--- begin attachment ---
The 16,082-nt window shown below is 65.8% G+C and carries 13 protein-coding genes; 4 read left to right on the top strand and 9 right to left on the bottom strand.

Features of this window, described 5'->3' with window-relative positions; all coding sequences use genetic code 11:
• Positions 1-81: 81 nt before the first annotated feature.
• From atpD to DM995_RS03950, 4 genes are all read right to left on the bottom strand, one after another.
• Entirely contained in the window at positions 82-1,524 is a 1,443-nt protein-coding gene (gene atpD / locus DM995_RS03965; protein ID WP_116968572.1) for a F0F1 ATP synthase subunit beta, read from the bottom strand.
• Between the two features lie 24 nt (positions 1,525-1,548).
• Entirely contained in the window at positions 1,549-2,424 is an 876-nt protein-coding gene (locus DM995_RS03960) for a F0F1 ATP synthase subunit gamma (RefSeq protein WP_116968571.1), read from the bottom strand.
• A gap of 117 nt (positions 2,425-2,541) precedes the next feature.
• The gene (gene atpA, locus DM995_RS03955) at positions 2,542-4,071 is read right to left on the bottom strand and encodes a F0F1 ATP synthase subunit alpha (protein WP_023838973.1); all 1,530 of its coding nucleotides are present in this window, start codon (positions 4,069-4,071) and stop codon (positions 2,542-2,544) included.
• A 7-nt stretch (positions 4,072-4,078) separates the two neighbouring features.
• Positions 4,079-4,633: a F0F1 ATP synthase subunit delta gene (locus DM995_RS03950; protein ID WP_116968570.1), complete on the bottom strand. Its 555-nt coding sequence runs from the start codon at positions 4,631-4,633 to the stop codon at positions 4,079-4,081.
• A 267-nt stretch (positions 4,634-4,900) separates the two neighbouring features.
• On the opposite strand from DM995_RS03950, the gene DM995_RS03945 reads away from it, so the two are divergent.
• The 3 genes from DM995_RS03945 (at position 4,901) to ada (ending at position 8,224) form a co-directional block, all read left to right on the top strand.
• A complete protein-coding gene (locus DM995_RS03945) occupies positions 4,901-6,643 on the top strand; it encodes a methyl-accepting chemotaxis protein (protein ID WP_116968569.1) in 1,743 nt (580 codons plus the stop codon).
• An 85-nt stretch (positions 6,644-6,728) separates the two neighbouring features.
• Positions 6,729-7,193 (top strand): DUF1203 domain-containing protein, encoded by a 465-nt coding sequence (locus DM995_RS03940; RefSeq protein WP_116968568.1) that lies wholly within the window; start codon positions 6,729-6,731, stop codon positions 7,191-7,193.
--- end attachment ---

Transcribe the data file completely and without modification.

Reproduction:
The 16,082-nt window shown below is 65.8% G+C and carries 13 protein-coding genes; 4 read left to right on the top strand and 9 right to left on the bottom strand.

Features of this window, described 5'->3' with window-relative positions; all coding sequences use genetic code 11:
• Positions 1-81: 81 nt before the first annotated feature.
• From atpD to DM995_RS03950, 4 genes are all read right to left on the bottom strand, one after another.
• Entirely contained in the window at positions 82-1,524 is a 1,443-nt protein-coding gene (gene atpD / locus DM995_RS03965; protein ID WP_116968572.1) for a F0F1 ATP synthase subunit beta, read from the bottom strand.
• Between the two features lie 24 nt (positions 1,525-1,548).
• Entirely contained in the window at positions 1,549-2,424 is an 876-nt protein-coding gene (locus DM995_RS03960) for a F0F1 ATP synthase subunit gamma (RefSeq protein WP_116968571.1), read from the bottom strand.
• A gap of 117 nt (positions 2,425-2,541) precedes the next feature.
• The gene (gene atpA, locus DM995_RS03955) at positions 2,542-4,071 is read right to left on the bottom strand and encodes a F0F1 ATP synthase subunit alpha (protein WP_023838973.1); all 1,530 of its coding nucleotides are present in this window, start codon (positions 4,069-4,071) and stop codon (positions 2,542-2,544) included.
• A 7-nt stretch (positions 4,072-4,078) separates the two neighbouring features.
• Positions 4,079-4,633: a F0F1 ATP synthase subunit delta gene (locus DM995_RS03950; protein ID WP_116968570.1), complete on the bottom strand. Its 555-nt coding sequence runs from the start codon at positions 4,631-4,633 to the stop codon at positions 4,079-4,081.
• A 267-nt stretch (positions 4,634-4,900) separates the two neighbouring features.
• On the opposite strand from DM995_RS03950, the gene DM995_RS03945 reads away from it, so the two are divergent.
• The 3 genes from DM995_RS03945 (at position 4,901) to ada (ending at position 8,224) form a co-directional block, all read left to right on the top strand.
• A complete protein-coding gene (locus DM995_RS03945) occupies positions 4,901-6,643 on the top strand; it encodes a methyl-accepting chemotaxis protein (protein ID WP_116968569.1) in 1,743 nt (580 codons plus the stop codon).
• An 85-nt stretch (positions 6,644-6,728) separates the two neighbouring features.
• Positions 6,729-7,193 (top strand): DUF1203 domain-containing protein, encoded by a 465-nt coding sequence (locus DM995_RS03940; RefSeq protein WP_116968568.1) that lies wholly within the window; start codon positions 6,729-6,731, stop codon positions 7,191-7,193.